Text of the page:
3 Ways to Help Prevent Low Back Pain
Having new or acute back pain can be worrisome. However, it doesn’t necessarily mean the condition will require expensive tests to diagnose or be difficult to treat, according to Jennifer Caudle, DO, an assistant professor of family medicine at the Rowan University College of Osteopathic Medicine in Stratford, New Jersey.
“The severity of pain is not always related to the seriousness of the injury,” says Dr. Caudle. “The key to effective treatment lies in accurate identification of the cause of the back pain.”
Focusing on preventive care, Doctors of Osteopathic Medicine, or DOs, look beyond your symptoms to consider how environmental and lifestyle factors impact your health. They are trained to listen and partner with you to help you not only get healthy, but stay well.
3 Ways to Avoid Common Pain Culprits
For many people, back pain can be traced to a single overuse incident, such as:
- A new or more intense workout.
- Lifting a heavy object.
- Sitting for longer than normal, which can strain muscles and compress vertebrae.
Here are three ways you can help prevent non-specific low back pain from overuse injuries:
- Don’t overtrain when exercising. The old adage “no pain, no gain” is simply not true – despite what your boot camp instructor might say. It’s best to build up your strength and endurance in a methodical, efficient manner.
- Practice proper lifting techniques. Shoveling snow or simply lifting a box can easily lead to strained muscles. Lift from your legs and don’t be afraid to ask for help.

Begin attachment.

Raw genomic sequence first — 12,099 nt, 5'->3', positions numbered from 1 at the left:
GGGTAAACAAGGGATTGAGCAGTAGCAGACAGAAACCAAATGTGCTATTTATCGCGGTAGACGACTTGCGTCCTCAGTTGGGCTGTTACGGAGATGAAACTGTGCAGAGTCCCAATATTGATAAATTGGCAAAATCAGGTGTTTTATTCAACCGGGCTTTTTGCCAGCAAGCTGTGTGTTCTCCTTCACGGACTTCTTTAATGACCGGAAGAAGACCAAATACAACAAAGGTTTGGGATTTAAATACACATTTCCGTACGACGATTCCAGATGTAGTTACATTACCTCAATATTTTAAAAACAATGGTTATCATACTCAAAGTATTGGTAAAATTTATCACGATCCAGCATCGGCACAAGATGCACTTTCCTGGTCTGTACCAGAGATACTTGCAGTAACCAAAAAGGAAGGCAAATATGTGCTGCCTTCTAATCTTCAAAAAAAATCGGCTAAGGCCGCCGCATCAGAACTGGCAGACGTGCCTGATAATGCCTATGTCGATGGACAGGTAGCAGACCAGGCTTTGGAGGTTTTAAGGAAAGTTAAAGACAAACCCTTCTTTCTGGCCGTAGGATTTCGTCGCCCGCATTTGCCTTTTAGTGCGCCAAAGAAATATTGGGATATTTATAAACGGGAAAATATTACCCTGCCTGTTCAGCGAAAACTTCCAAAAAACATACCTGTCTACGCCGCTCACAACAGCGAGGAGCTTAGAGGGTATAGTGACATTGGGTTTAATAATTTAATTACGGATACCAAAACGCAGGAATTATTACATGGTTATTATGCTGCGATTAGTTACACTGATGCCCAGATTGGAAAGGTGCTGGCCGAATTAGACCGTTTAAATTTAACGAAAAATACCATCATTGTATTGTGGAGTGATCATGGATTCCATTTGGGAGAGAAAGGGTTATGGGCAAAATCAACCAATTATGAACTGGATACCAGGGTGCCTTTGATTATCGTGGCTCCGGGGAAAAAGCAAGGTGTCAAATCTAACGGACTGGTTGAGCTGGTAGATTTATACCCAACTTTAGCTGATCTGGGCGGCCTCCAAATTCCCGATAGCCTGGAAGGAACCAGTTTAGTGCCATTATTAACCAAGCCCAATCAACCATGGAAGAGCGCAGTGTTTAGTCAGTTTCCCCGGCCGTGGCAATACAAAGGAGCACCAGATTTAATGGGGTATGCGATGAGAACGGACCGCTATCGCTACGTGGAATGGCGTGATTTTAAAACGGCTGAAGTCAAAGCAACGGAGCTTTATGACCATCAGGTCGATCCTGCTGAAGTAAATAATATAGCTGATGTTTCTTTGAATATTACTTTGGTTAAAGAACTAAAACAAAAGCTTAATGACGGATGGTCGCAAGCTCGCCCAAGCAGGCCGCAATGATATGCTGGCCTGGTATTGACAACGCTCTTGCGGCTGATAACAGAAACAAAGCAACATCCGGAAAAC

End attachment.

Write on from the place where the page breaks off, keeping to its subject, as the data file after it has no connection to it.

- Sit less. Long hours seated at work or traveling can incite back pain. Try not to sit for more than an hour at a time and take one minute each hour to stretch a different part of your body.
There are more serious causes of back pain, however, which is why a proper diagnosis by your doctor is important.
Dr. Caudle urges her patients to start with over-the-counter medication and home treatment for relief while waiting for an evaluation from their doctor. Non-specific low back pain caused by overuse injuries can often be treated with exercise, ice and over- the-counter medications.
Osteopathic manipulative treatment (OMT), practiced exclusively by DOs, is an option clinically proven to provide drug-free pain relief for low back pain. Your physician may be able to refer you to an OMT provider.
“One of the unique differentiators of osteopathic medicine is osteopathic manipulative treatment, which is proven to be effective in treating low back pain. Clinical studies have shown OMT to be an effective alternative or complement to medication and other therapies,” says Dr. Caudle.
Opioids, a highly addictive class of pain medication, are not appropriate for many back pain patients, Dr. Caudle notes. Soft tissue injuries tend to respond well to treatment with nonsteroidal anti-inflammatory medications and pain relievers, she adds.
Time is an effective remedy for treating pain, with most people resuming their usual activities within three to six weeks.
If you experience pain that lasts longer than three months, it is important to see your physician to discuss a treatment plan.
“Pain impacts a patient’s mind and spirit, as well as their body. When we can’t eliminate all the pain, it’s important to help patients maintain function and quality of life by partnering with them to find the best solutions for their situation,” Dr. Caudle says.